third notes of a scale create the basic foundation of all chords, which are based on the

original whole tone that is located two steps from the root note, this note being the fist

one in the scale.[2] To start, one would write out numbers on the Fibonacci Sequence at a

length of their discretion.

ex. 0, 1, 2, 3, 5, 8, 13, 21...

Then, the individual would rework the numbers using "clock arithmetic" to receive a

number on a scale from 0 to 7.

ex. 1, 1, 2, 3, 5, 1, 2, 4...

Next, the composer would pick a base or "root" note and then go up the scale from that

root to the next octave. Since there are eight notes and the fist note would be starting

from zero the results would have a note at every number up to seven.

ex.

Number | Note

0

G mid

G high

Finally, the composer would only need to plug-in notes to their designated number and

arrange note lengths at their discretion, thus resulting in a new rhythm or melody that

would sound pleasing to the human ear, so long as the Fibonacci pattern is followed.

This method involves the use of beats within a musical time frame in order to achieve a

golden ratio hierarchy through the Fibonacci Sequence. For example, one may chose to

use "4/4 time", meaning 4 beats per measure, to compose their piece. In relation to the

length of a note or "beat" an individual may have:

2 half notes per measure

4 quarter notes per measure

8 eighth notes per measure

16 sixteenth notes per measure

32 thirty-second notes per measure

64 sixty-fourth notes per measure

It is through tiers of measures and beat lengths that mimic the golden ratio, that allow

for a sequential hierarchy to take place within the composition. In the first "bar or

measure, one would have a single whole note which would mark 4 beats. The next tier

would incorporate two half notes marking the 4 beats. It is by the third measure that the

golden ratio starts to form as a result of the sequence. In the third measure two quarter

notes are used and one half note is used marking the 4 beats. The fourth measure will

contain four eighth notes and one half note marking the 4 beats. The fifth will contain

eight eighth notes marking the 4 beats. The next and final section will contain twelve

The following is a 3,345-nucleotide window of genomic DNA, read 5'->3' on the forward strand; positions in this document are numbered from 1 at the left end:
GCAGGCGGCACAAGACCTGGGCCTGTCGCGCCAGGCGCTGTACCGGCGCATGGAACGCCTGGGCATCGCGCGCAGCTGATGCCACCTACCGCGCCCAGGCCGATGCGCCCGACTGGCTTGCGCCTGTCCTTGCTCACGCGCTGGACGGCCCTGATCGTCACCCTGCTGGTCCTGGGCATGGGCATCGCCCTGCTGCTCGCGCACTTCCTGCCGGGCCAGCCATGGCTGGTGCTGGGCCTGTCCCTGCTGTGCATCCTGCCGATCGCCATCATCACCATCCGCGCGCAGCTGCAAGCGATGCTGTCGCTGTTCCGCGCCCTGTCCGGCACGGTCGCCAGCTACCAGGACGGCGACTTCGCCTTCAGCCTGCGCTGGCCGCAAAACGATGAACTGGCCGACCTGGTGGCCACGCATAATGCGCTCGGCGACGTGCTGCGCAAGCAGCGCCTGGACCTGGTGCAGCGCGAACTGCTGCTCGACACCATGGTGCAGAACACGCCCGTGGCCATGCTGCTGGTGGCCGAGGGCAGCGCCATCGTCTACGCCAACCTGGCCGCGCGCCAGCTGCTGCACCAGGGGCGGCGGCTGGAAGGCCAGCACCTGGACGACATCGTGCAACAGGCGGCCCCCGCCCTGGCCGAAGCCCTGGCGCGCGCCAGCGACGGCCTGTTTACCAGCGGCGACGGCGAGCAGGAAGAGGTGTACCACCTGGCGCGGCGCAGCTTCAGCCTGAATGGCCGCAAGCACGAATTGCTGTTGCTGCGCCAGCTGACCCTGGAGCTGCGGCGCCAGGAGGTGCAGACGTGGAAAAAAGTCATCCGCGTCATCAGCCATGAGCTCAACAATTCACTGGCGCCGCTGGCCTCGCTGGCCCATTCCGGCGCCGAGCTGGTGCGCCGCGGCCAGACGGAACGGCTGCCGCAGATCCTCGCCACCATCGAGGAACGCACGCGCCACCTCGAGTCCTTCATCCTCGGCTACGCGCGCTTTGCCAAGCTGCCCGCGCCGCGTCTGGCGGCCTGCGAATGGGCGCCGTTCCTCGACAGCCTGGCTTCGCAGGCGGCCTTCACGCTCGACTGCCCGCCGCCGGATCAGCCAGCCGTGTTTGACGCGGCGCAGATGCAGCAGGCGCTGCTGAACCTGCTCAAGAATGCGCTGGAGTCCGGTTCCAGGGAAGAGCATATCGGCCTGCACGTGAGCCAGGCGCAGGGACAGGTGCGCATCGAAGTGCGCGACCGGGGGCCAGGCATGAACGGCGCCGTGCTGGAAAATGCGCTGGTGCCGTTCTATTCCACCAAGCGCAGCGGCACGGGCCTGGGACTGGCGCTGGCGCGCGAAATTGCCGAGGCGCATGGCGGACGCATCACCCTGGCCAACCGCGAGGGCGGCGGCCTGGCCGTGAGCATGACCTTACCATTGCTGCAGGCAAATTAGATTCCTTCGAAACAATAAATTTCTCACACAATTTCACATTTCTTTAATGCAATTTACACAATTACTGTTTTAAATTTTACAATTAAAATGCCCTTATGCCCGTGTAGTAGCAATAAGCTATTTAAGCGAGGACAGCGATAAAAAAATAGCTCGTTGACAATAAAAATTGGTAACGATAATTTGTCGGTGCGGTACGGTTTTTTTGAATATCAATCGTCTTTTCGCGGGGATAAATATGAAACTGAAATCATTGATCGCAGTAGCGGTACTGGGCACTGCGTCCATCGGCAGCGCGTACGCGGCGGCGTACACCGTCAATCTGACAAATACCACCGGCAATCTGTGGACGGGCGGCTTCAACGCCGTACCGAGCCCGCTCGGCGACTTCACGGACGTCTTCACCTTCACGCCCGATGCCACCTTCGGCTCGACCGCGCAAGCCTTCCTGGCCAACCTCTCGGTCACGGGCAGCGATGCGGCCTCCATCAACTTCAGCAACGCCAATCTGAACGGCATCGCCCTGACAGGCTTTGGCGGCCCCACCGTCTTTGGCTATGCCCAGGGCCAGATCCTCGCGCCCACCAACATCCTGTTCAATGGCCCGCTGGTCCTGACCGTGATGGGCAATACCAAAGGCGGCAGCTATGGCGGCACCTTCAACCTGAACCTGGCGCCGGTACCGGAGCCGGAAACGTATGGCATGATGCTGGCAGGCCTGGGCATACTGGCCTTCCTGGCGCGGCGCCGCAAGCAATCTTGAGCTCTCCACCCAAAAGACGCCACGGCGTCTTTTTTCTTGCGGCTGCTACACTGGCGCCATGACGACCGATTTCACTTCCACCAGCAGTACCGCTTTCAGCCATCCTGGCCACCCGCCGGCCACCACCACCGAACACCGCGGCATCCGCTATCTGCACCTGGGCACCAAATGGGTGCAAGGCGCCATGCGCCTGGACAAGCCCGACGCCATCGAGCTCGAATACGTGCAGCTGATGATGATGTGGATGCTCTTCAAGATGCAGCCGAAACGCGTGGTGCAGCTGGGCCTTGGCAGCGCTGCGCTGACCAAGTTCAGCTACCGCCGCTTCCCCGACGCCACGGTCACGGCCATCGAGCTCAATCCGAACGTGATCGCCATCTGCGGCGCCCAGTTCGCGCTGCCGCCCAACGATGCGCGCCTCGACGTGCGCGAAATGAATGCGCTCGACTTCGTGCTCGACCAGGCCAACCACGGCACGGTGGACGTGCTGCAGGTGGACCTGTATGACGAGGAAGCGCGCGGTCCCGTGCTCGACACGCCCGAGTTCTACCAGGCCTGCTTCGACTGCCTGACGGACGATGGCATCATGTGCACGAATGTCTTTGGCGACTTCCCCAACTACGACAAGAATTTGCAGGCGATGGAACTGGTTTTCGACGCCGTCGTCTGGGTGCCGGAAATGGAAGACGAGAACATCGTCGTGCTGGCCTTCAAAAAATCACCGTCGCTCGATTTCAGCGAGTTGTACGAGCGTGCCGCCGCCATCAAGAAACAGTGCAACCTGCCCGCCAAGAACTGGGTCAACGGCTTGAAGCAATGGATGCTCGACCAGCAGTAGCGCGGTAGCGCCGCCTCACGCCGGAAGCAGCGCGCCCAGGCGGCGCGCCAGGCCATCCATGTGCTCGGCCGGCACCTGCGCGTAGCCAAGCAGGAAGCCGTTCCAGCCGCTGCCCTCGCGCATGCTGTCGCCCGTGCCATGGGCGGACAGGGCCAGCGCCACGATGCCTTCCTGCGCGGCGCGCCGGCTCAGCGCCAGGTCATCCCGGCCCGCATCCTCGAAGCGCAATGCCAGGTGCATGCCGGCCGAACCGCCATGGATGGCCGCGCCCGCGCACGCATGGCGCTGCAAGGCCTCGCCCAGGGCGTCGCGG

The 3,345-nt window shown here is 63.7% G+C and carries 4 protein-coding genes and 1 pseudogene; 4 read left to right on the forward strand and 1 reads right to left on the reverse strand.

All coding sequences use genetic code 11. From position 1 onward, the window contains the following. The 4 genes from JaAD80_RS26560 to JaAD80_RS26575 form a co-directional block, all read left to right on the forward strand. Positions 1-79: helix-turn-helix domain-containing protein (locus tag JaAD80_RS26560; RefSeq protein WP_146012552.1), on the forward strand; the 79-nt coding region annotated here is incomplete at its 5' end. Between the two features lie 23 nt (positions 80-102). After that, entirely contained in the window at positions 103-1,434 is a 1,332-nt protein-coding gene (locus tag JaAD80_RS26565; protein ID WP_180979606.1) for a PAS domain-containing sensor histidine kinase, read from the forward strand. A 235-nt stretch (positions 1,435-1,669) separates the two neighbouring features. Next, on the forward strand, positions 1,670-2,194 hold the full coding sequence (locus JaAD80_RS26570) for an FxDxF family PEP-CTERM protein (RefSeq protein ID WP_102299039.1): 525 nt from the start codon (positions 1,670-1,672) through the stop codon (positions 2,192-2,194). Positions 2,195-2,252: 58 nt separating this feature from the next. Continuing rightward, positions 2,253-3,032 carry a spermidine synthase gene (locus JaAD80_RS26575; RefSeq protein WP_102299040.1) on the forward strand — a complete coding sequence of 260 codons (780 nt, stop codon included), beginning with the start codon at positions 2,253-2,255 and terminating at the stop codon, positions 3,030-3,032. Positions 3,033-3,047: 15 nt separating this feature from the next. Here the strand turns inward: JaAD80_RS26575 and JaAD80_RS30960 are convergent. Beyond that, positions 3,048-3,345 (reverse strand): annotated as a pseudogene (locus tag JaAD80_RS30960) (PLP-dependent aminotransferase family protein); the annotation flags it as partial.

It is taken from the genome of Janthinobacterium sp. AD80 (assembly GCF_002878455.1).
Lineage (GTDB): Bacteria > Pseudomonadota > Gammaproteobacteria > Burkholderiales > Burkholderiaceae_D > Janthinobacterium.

sixteenth notes and one quarter note marking the 4 beats within a measure. It can be

noted that the number of notes placed within each measure thus far has incorporated a

number in the Fibonacci Sequence.

Measure 1 = 1 note

Measure 2 = 2 notes

Measure 3 = 3 notes

Measure 4 = 5 notes

Measure 5 = 8 notes

Measure 6 = 13 notes

Once all of these measures are stacked upon each other, a musical hierarchy is reached

and Fibonacci music is successfully composed.

Mozart

It has been said that Mozart used the Fibonacci Sequence in some of his works. The

scribbling of mathematical equations have been found on the side columns of his

compositions. Although these equations have been attributed to the famous composer

weighing the outcomes of a local lottery, many believe this was the Fibonacci Sequence

at work. Sonata No. 1 in C Major is the composer's most associated composition to

Fibonacci numbers.[3]

Listen to an exert from Sonata No. 1 in C Major

Fibonacci Music

Visit: Textist Productions

- for a small 32sec. flash video that quickly and adequately describes Fibonacci

Numbers and the Golden Ratio.

Visit: The Guardian

- for an interesting look at "Strength in numbers: How Fibonacci taught us how to

swing".

Visit: Motivate Maths

- to learn about Fibonacci musical frequencies as well as compose your very own

Fibonacci Melody using "clock arithmetic".

Visit: Youtube

- and watch "Fibonacci Music", in which a college student speaks about Fibonacci

Numbers and their relation to Mozart, Popular music, and one of her own Fibonacci

Compositions. She also goes on to explain the Beat Ratio Method, which is what she

used to compose her piece.

References

1. Dr. Goodman Strauss, notes regarding binary.

2. http://www.goldennumber.net/music.htm

3. http://techcenter.davidson.k12.nc.us/group2/music.htm